Hypopigmented Interface T-Cell Dyscrasia and Hypopigmented Mycosis Fungoides: A Comparative Study.

Youssef, R., D. Mahgoub, O. A. Zeid, D. M. Abdel-Halim, M. El-Hawary, M. F. Hussein, M. A. Morcos, D. M. Aboelfadl, H. A. Abdelkader, Y. Abdel-Galeil, et al., "Hypopigmented Interface T-Cell Dyscrasia and Hypopigmented Mycosis Fungoides: A Comparative Study.", The American Journal of dermatopathology, vol. 40, issue 10, pp. 727-735, 2018 Oct.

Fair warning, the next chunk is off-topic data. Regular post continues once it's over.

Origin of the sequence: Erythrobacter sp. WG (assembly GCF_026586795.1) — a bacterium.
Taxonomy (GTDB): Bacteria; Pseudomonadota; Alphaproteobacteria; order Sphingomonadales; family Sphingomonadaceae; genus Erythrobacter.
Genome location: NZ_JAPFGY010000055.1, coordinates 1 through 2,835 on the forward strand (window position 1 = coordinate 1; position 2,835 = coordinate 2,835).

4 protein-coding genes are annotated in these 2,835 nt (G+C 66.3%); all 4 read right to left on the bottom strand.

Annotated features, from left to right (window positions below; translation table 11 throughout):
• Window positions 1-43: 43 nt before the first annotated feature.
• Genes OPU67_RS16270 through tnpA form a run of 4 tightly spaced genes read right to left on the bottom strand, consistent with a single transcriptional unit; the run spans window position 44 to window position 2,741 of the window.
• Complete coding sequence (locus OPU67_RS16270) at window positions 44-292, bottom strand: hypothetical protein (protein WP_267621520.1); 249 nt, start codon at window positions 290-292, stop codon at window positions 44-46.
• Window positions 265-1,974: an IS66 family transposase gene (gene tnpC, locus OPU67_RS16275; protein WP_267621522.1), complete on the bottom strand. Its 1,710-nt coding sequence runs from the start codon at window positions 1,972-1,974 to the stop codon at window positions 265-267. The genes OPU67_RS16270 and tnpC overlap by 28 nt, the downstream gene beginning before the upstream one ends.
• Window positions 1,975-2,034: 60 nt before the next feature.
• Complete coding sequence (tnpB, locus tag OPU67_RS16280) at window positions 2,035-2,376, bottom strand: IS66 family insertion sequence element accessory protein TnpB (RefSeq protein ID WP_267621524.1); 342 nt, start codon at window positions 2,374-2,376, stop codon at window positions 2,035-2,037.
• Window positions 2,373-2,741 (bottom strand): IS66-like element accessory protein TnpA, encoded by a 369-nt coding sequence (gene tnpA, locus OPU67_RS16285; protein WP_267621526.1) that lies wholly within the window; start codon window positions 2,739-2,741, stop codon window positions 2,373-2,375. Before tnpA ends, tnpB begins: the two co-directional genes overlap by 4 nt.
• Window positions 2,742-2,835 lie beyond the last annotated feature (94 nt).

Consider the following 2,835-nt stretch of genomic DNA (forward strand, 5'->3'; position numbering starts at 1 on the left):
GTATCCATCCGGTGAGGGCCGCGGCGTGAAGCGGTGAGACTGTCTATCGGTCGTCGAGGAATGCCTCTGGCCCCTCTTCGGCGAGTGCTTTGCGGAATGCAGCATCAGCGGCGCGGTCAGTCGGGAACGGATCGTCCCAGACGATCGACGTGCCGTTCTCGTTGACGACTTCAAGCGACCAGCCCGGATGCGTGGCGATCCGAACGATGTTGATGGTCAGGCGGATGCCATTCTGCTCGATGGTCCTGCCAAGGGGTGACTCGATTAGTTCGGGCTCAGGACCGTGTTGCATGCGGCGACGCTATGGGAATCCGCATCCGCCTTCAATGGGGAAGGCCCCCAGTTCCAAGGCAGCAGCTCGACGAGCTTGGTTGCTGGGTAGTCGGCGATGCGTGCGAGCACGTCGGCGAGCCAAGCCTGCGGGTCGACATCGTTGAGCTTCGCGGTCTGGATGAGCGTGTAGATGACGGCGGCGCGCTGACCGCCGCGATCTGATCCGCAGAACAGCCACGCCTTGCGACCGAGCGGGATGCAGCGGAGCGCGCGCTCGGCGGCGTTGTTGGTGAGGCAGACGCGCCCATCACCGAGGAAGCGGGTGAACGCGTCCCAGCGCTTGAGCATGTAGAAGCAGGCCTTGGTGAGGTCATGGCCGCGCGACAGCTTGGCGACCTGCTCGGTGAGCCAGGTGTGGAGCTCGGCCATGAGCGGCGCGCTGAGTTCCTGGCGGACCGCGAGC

Hypopigmented interface T-cell dyscrasia (HITCD) is a distinct form of lymphoid dyscrasia that may progress to hypopigmented mycosis fungoides (HMF). We compared both diseases as regards their CD4/CD8 phenotype and expression of granzyme B and tumor necrosis factor-alpha (TNF-α) and how these are affected by narrow-band UVB (nb-UVB). The study included 11 patients with HITCD and 9 patients with HMF. They received nb-UVB thrice weekly until complete repigmentation or a maximum of 48 sessions. Pretreatment and posttreatment biopsies were stained using anti CD4, CD8, TNF-α, and granzyme B monoclonal antibodies. Epidermal lymphocytes were CD8 predominant in 54.5% and 66.7% of HITCD and HMF cases, respectively, whereas dermal lymphocytes were CD4 predominant in 63.6% and 66.7%, respectively. Significantly, more dermal infiltrate was encountered in HMF (P = 0.041). In both diseases, granzyme B was only expressed in the dermis, whereas TNF-α was expressed both in the epidermis and dermis. No difference existed as regards the number of sessions needed to achieve repigmentation or cumulative nb-UVB dose reached at end of study. (P > 0.05). Narrow-band UVB significantly reduced only the epidermal lymphocytes in both diseases (P ≤ 0.05) with their complete disappearance in 8 (72.7%) HITCD and 6 (66.7%) HMF cases. In both diseases, nb-UVB did not affect granzyme B or TNF-α expression (P > 0.05). In conclusion, both diseases share the same phenotype, with HITCD being a milder form of T-cell dysfunction. In both diseases, epidermal lymphocytes are mainly CD8-exhausted cells lacking cytotoxicity, whereas dermal cells are mostly reactive cells exerting antitumor cytotoxicity. Tumor necrosis factor-alpha mediates hypopigmentation in both diseases and prevents disease progression. Repigmentation after nb-UVB in both diseases occurs before and independently from disappearance of the dermal infiltrate.